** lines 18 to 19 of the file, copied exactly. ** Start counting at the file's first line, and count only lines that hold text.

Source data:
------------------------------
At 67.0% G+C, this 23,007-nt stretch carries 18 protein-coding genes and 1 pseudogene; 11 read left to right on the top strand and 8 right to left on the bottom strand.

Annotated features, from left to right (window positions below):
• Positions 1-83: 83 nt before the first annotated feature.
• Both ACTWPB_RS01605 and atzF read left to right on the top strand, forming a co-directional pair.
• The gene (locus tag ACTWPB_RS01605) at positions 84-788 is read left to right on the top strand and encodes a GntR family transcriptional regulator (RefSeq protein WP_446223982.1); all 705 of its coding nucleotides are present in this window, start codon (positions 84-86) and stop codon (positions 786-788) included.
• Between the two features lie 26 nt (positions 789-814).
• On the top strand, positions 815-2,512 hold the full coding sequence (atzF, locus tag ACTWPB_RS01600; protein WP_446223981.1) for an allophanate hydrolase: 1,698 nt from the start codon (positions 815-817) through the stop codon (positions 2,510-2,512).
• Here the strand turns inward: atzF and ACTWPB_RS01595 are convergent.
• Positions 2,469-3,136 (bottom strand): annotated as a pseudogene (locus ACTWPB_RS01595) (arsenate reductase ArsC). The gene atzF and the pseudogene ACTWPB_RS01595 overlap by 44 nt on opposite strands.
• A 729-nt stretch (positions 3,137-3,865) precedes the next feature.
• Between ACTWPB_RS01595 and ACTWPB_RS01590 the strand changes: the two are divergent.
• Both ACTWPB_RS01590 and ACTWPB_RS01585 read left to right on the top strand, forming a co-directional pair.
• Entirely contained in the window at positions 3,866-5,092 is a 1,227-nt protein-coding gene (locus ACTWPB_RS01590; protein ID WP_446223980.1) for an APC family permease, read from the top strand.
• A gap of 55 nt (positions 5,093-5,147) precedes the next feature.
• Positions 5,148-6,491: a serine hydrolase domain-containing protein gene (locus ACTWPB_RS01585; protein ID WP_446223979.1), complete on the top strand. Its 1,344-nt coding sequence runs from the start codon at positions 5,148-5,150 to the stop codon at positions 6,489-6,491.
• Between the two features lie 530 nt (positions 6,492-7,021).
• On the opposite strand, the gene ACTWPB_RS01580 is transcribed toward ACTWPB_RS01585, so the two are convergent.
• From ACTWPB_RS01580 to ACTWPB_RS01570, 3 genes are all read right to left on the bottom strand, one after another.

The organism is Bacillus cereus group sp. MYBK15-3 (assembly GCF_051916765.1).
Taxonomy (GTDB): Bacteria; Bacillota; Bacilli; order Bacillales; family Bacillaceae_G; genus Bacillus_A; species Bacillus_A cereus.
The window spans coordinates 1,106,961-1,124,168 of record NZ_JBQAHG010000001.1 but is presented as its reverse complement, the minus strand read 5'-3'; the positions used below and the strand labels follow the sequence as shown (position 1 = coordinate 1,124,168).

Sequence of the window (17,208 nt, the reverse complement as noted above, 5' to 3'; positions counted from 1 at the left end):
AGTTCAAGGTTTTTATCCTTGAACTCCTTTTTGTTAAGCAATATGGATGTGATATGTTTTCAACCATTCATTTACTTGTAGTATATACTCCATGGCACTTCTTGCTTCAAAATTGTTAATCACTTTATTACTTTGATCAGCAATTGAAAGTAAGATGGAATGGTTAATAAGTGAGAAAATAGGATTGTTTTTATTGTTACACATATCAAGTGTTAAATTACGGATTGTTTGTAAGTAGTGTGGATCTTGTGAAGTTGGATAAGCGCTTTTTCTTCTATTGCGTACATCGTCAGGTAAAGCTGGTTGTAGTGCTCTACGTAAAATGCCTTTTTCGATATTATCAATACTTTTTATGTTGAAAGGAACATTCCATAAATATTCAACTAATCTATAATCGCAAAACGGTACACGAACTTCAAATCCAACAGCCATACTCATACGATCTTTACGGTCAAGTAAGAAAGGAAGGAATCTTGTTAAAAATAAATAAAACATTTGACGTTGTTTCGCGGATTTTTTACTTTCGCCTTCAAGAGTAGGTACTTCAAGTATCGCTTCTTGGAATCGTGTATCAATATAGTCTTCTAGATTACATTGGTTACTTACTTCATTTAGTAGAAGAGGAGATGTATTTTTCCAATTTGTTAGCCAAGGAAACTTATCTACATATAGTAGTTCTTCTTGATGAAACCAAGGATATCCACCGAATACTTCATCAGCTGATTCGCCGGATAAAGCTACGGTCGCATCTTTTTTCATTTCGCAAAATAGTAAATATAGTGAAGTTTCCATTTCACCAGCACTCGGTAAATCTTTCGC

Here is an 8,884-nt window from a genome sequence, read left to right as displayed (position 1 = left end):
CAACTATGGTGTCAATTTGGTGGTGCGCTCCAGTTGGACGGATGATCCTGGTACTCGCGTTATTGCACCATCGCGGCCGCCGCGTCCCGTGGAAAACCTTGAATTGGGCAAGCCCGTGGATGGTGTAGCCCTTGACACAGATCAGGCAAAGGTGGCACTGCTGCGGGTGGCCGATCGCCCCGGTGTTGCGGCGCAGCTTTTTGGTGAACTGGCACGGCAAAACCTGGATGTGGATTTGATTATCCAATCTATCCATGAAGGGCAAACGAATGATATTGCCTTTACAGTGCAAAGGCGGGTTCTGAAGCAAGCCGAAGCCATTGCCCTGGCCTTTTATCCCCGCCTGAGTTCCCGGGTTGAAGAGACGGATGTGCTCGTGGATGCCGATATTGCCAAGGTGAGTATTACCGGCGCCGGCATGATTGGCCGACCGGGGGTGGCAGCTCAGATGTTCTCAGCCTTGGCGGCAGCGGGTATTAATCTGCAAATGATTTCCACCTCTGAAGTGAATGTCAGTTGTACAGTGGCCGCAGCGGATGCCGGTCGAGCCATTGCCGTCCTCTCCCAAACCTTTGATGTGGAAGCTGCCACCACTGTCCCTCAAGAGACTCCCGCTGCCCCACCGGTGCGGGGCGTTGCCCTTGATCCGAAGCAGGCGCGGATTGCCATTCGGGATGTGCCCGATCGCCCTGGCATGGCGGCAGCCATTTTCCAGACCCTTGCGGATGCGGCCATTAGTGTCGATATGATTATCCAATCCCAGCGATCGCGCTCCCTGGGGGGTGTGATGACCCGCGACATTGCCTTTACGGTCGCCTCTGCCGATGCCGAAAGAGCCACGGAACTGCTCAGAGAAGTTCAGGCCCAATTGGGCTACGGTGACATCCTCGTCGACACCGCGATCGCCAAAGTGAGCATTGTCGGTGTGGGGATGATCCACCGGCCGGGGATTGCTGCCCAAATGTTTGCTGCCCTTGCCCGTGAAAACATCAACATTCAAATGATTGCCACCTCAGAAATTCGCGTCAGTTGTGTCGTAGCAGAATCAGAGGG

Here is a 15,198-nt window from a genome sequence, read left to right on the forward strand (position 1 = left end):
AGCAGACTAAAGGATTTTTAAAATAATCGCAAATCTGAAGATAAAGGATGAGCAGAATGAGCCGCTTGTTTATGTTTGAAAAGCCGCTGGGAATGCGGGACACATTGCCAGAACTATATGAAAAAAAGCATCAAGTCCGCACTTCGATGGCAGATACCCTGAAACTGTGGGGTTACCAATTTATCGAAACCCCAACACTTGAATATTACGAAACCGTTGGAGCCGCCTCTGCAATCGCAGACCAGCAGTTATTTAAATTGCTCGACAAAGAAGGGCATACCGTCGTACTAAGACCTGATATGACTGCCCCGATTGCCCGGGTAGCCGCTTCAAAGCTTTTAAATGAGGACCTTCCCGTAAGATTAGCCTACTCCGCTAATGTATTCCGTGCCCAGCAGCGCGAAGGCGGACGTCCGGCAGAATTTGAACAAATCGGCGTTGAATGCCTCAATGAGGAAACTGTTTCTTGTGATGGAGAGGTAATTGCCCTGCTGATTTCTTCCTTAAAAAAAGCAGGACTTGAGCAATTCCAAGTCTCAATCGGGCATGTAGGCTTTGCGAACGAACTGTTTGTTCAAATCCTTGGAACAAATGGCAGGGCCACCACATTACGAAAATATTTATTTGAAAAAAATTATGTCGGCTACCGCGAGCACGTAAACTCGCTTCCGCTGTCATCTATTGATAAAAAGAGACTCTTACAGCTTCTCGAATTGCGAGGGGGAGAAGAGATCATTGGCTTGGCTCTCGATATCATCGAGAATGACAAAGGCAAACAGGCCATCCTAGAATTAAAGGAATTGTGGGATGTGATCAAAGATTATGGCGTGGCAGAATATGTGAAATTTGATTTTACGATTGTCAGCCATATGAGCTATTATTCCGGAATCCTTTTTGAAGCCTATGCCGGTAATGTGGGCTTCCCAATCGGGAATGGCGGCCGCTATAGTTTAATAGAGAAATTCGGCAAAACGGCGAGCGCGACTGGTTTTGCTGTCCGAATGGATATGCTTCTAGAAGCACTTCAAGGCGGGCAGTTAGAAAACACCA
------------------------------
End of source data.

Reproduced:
• From ACTWPB_RS01580 to ACTWPB_RS01570, 3 genes are all read right to left on the bottom strand, one after another.

The organism is Bacillus cereus group sp. MYBK15-3 (assembly GCF_051916765.1).